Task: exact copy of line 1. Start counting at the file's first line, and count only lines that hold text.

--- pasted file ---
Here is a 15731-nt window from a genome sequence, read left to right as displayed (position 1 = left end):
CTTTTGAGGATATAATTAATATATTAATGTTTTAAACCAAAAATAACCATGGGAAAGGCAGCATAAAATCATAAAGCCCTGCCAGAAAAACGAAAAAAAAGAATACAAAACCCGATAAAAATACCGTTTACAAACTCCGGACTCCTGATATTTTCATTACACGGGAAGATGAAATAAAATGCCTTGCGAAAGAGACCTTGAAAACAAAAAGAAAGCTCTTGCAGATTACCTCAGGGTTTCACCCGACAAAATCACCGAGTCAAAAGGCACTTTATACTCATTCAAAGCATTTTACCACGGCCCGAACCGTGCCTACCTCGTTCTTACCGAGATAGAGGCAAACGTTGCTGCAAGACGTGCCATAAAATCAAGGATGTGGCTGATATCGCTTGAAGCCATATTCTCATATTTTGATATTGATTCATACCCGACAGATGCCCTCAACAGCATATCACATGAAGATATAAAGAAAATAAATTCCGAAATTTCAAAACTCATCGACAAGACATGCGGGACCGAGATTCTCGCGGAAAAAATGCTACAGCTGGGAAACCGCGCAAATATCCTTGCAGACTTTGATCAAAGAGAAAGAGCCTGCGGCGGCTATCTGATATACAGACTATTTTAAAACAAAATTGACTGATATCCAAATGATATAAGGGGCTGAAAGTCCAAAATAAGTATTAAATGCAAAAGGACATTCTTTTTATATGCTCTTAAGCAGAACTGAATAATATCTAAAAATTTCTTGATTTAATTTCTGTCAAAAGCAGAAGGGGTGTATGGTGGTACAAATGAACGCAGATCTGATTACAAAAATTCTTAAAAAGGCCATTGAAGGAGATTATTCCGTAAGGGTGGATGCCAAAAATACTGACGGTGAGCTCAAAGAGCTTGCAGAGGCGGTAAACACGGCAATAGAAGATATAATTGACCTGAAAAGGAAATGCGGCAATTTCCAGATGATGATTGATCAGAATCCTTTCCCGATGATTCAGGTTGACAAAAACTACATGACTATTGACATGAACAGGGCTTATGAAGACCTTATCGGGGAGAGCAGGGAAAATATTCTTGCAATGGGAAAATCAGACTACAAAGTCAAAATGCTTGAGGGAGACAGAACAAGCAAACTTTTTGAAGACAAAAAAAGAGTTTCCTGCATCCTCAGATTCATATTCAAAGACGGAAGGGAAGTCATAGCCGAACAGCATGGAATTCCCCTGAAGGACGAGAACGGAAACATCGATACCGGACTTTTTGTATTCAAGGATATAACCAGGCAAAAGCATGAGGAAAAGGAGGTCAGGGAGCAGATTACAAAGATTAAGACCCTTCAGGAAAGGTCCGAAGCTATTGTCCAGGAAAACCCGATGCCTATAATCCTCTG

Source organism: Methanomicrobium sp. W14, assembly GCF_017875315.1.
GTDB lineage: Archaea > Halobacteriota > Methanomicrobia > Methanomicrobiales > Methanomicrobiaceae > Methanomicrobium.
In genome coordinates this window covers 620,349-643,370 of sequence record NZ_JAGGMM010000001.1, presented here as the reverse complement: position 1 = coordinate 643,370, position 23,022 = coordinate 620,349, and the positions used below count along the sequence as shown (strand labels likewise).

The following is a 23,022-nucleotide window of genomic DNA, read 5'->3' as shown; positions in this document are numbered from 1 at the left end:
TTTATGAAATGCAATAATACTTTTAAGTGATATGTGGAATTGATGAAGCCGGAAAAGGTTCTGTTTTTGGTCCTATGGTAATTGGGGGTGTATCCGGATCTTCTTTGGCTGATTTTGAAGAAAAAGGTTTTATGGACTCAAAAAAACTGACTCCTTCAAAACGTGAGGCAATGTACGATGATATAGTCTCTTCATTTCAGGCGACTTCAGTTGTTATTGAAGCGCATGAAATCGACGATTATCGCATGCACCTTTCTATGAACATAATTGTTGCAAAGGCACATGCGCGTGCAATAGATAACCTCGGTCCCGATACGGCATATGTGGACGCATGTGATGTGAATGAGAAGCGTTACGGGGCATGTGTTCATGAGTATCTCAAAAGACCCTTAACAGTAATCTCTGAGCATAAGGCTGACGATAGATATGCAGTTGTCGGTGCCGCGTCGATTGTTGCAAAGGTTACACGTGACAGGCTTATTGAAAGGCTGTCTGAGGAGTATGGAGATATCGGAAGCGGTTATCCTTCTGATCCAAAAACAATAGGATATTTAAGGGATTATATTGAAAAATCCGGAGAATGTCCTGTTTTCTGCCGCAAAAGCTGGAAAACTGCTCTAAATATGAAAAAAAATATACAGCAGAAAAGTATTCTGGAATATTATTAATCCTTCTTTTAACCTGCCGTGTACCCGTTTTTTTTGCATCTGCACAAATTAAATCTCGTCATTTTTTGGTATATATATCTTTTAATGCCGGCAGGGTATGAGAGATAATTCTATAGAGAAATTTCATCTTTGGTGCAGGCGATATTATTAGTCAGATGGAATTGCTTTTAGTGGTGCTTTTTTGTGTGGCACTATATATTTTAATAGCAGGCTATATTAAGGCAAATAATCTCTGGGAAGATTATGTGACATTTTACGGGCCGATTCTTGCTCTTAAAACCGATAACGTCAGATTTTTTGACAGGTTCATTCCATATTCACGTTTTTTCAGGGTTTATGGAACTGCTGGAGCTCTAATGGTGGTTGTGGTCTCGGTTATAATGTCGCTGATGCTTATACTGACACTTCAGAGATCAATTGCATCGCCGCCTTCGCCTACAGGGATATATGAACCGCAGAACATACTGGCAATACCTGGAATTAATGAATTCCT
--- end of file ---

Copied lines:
Here is a 15731-nt window from a genome sequence, read left to right as displayed (position 1 = left end):